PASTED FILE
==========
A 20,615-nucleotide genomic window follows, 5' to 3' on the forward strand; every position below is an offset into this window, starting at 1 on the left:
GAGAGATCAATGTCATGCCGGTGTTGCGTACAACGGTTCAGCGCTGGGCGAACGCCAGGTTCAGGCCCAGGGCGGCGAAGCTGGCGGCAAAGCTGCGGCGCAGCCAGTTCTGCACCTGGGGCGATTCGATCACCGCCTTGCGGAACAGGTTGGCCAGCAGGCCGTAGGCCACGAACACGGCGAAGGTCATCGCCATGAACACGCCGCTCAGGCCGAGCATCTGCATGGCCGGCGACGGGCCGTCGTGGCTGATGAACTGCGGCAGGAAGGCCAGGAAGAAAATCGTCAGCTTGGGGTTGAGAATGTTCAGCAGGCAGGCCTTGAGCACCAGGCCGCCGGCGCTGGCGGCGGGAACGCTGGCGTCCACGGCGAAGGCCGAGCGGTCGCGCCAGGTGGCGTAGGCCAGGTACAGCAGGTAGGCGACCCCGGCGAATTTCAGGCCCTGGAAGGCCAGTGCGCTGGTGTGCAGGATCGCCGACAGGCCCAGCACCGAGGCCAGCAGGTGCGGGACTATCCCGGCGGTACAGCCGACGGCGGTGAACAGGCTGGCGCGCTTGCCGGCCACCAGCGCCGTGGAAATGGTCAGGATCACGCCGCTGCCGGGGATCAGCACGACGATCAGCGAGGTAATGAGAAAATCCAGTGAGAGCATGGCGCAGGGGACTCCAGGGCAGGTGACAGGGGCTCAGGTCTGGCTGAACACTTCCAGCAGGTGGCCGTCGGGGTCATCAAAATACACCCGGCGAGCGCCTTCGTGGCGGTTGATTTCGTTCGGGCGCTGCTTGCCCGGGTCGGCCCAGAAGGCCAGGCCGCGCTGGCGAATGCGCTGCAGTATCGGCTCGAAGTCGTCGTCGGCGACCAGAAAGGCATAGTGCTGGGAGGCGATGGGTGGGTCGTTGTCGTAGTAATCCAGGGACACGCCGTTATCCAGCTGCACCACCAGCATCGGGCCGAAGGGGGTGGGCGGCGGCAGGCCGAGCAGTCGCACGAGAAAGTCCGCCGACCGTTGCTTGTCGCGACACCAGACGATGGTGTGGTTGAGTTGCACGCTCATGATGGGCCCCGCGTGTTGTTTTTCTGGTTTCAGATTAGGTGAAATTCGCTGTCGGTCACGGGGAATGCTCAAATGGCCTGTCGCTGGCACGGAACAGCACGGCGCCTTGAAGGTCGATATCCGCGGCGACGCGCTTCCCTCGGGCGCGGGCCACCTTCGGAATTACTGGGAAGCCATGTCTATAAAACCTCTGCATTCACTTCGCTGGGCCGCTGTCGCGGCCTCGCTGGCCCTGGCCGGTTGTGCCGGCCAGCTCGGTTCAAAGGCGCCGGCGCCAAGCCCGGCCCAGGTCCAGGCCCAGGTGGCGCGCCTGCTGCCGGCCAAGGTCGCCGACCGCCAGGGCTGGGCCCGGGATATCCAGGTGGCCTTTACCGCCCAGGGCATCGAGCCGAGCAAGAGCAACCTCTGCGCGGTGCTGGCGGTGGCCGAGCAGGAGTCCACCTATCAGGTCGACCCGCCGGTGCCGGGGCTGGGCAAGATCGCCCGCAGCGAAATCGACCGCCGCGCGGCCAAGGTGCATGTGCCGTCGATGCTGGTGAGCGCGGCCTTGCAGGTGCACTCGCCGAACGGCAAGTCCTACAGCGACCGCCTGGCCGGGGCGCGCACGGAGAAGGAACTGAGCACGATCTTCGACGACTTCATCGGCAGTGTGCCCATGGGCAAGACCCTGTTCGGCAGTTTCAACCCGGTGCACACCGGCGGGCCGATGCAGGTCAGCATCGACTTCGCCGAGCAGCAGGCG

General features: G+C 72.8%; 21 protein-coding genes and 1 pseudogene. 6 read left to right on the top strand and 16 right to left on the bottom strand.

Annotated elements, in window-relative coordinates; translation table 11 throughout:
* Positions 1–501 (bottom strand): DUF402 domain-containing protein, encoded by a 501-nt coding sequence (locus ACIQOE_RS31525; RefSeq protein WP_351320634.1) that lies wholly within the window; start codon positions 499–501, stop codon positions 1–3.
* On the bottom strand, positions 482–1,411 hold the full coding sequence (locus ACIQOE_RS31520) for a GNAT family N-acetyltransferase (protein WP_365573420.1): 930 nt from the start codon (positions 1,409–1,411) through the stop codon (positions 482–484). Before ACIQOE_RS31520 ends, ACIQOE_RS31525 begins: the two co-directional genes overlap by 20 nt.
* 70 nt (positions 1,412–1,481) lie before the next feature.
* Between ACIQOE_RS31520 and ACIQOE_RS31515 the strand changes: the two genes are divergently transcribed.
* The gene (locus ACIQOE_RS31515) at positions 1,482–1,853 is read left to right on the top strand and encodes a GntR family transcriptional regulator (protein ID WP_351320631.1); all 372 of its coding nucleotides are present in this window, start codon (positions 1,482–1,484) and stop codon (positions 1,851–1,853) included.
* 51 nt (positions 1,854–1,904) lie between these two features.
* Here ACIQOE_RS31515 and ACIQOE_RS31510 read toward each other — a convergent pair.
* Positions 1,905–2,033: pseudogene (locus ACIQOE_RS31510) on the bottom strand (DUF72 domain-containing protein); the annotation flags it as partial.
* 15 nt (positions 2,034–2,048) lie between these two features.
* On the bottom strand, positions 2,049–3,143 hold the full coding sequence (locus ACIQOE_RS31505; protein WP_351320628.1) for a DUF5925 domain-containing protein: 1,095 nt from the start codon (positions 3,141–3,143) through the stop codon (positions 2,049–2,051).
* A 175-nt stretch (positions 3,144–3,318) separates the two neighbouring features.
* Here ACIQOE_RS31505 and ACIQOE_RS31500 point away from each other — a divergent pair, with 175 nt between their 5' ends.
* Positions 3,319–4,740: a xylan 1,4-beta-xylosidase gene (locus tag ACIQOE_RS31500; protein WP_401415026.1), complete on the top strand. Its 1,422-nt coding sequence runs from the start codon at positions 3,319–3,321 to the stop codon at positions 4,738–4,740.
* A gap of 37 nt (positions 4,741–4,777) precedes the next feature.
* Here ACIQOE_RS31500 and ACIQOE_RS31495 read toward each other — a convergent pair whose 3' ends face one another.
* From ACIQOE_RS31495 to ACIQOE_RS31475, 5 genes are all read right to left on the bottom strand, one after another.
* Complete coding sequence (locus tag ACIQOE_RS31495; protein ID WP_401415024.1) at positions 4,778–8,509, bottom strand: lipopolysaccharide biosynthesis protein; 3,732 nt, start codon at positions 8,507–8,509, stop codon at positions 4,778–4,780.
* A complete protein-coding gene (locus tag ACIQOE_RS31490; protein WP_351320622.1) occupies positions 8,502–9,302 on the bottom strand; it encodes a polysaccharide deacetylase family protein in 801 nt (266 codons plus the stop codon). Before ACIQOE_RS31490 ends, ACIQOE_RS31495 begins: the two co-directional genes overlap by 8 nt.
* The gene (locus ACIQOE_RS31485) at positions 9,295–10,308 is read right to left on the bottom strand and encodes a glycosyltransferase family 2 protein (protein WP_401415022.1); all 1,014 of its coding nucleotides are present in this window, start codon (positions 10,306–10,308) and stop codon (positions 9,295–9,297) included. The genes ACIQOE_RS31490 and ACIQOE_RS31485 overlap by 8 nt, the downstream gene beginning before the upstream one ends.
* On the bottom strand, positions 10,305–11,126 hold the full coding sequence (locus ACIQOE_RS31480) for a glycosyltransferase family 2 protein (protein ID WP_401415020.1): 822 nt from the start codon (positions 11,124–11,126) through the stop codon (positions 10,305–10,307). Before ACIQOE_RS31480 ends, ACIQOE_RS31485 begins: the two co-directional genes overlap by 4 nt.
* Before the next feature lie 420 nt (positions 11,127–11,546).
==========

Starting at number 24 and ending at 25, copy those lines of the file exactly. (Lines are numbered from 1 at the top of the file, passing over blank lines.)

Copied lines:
* On the bottom strand, positions 10,305–11,126 hold the full coding sequence (locus ACIQOE_RS31480) for a glycosyltransferase family 2 protein (protein ID WP_401415020.1): 822 nt from the start codon (positions 11,124–11,126) through the stop codon (positions 10,305–10,307). Before ACIQOE_RS31480 ends, ACIQOE_RS31485 begins: the two co-directional genes overlap by 4 nt.
* Before the next feature lie 420 nt (positions 11,127–11,546).